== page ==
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Humboldt's Gift (Penguin Classics) Paperback – October 28, 2008
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About the Author
Saul Bellow was praised for his vision, his ear for detail, his humor, and the masterful artistry of his prose. Born of Russian Jewish parents in Lachine, Quebec in 1915, he was raised in Chicago. He received his Bachelor's degree from Northwestern University in 1937, with honors in sociology and anthropology, and did graduate work at the University of Wisconsin. During the Second World War he served in the Merchant Marines.
His first two novels, Dangling Man (1944) and The Victim (1947) are penetrating, Kafka-like psychological studies. In 1948 he was awarded a Guggenheim Fellowship and spent two years in Paris and traveling in Europe, where he began his picaresque novel The Adventures of Augie March, which went on to win the National Book Award for fiction in 1954. His later books of fiction include Seize the Day (1956); Henderson the Rain King (1959); Mosby's Memoirs and Other Stories (1968); Mr. Sammler's Planet (1970); Humboldt's Gift (1975), which won the Pulitzer Prize; The Dean's December (1982); More Die of Heartbreak (1987); Theft (1988); The Bellarosa Connection (1989);The Actual (1996); Ravelstein (2000); and, most recently, Collected Stories(2001). Bellow has also produced a prolific amount of non-fiction, collected in To Jerusalem and Back, a personal and literary record of his sojourn in Israel during several months in 1975, and It All Adds Up, a collection of memoirs and essays.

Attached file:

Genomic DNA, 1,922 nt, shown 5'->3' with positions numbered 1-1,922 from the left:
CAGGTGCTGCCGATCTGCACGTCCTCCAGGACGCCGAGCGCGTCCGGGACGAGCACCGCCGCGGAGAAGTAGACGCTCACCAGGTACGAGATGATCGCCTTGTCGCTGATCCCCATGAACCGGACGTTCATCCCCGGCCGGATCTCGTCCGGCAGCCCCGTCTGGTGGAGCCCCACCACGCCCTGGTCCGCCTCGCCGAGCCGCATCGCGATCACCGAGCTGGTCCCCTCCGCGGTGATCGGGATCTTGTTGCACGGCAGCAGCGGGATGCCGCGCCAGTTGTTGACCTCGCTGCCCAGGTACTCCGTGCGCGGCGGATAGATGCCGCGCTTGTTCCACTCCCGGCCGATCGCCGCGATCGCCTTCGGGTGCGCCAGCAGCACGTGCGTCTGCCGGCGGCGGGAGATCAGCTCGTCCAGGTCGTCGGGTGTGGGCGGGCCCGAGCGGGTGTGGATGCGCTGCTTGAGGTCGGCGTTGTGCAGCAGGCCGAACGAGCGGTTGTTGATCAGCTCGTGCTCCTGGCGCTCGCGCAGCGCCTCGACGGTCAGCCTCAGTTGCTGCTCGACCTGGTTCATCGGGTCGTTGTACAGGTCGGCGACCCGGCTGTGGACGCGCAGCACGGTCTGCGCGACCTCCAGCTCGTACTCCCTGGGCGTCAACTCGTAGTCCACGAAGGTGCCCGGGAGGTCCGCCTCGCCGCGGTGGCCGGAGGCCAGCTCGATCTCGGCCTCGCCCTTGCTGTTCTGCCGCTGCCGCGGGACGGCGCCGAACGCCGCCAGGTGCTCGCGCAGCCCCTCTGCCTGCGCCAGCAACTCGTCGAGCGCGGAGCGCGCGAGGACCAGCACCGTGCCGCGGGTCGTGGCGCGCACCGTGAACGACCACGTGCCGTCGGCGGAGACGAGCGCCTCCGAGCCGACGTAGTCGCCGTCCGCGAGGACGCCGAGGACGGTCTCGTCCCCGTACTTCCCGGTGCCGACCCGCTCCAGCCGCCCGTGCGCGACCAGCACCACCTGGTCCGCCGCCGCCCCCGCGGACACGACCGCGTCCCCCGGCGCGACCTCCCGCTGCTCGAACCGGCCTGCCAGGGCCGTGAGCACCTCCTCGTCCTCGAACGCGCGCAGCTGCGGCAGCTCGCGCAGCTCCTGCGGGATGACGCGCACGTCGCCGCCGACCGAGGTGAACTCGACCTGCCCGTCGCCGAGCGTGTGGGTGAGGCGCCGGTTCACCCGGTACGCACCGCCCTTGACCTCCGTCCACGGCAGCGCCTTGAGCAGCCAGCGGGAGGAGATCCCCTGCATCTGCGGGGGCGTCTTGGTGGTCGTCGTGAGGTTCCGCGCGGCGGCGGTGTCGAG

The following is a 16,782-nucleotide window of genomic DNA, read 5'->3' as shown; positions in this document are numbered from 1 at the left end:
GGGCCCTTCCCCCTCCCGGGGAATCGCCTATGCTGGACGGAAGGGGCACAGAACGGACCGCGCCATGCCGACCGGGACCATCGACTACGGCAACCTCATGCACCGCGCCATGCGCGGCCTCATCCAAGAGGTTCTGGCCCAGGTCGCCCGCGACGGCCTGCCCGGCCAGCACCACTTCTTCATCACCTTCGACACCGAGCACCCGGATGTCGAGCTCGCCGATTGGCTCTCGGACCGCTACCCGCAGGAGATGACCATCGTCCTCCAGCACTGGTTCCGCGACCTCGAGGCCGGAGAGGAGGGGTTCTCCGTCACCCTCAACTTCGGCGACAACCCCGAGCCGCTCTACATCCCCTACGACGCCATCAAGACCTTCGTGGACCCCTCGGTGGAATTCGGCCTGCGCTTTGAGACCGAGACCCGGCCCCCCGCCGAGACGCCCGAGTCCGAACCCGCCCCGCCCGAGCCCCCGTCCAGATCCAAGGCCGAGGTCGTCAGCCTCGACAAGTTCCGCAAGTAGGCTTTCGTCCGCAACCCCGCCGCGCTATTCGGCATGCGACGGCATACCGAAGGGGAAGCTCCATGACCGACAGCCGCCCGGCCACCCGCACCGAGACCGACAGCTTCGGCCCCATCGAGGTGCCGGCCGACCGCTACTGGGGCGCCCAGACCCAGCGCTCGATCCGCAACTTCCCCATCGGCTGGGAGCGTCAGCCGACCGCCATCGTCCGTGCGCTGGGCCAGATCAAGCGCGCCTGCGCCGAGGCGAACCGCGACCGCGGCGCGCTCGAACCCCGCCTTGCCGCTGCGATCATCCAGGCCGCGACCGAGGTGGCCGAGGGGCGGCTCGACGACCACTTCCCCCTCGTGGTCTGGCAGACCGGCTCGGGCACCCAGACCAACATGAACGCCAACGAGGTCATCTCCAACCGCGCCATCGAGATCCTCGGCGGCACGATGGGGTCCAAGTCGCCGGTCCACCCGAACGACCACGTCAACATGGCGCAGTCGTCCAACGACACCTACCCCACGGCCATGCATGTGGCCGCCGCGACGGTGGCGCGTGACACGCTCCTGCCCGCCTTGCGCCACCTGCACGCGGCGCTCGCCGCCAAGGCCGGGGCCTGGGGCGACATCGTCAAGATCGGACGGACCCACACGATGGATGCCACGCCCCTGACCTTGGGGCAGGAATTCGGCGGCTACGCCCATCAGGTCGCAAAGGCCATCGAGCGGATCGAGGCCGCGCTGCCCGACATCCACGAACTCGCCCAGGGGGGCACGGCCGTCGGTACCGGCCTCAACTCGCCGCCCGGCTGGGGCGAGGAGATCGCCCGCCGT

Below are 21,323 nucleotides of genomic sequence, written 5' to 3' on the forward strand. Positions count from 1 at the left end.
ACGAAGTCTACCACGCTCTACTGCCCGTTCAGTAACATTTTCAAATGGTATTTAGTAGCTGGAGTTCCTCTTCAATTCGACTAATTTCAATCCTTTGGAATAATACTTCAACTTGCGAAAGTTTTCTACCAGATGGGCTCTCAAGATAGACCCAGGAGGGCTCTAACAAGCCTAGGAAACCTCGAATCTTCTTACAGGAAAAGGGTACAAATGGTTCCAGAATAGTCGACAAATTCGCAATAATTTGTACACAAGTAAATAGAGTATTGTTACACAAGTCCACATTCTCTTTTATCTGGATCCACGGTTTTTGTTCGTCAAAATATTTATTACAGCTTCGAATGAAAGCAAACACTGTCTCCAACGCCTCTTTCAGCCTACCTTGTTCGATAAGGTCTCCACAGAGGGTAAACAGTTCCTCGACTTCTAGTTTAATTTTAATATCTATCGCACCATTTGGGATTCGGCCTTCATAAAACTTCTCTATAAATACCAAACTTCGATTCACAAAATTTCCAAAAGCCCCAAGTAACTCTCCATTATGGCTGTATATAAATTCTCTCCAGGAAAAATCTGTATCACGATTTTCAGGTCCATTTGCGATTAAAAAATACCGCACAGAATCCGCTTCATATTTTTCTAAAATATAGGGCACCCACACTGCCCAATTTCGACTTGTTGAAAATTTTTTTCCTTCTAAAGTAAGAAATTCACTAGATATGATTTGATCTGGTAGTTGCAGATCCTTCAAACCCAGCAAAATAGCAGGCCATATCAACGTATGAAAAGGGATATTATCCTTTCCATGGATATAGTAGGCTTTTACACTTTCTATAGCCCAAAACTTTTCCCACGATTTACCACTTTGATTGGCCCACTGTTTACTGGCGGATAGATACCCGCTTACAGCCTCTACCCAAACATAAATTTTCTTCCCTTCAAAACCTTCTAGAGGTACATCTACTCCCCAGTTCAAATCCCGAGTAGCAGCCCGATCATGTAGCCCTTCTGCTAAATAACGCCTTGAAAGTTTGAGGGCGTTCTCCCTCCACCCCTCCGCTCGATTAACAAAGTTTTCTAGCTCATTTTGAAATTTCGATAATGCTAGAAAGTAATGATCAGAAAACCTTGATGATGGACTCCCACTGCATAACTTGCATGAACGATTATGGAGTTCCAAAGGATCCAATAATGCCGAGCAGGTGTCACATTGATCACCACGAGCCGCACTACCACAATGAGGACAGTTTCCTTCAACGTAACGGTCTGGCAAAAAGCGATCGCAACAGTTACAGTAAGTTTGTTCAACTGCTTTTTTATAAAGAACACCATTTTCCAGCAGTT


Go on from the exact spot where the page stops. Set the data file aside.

Bellow's many awards include the International Literary Prize for Herzog, for which he became the first American to receive the prize; the Croix de Chevalier des Arts et Lettres, the highest literary distinction awarded by France to non-citizens; the B'nai B'rith Jewish Heritage Award for "excellence in Jewish Literature"; and America's Democratic Legacy Award of the Anti-Defamation League of B'nai B'rith, the first time this award has been made to a literary personage. In 1976 Bellow was awarded the Nobel Prize for Literature "for the human understanding and subtle analysis of contemporary culture that are combined in his work."
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The story spans several decades, from the 1930s, when young Charlie first meets famed poet Humboldt Fleisher, to the 70s.
It was the first Bellow novel that I ever read, when it was new. Now I revisited it after 40 years and still enjoyed it. It is for sure the most entertaining among those of his books that I know.
Charlie is a talented, but weak and vain man. His purpose in life is making an impression. He even feels the need to apologize to us readers for his choice of Chicago over New York, as city of residence. The place has no culture, but one can't say it is stupid. Just not intellectual.
Humboldt Fleisher had been a famous poet, then a failing poet and a social wreck. He had been Charlie's friend and mentor, then his enemy. When he died he left Charlie a 'gift'. Charlie finds it only years later. Will it turn out to provide the needed booster opportunity?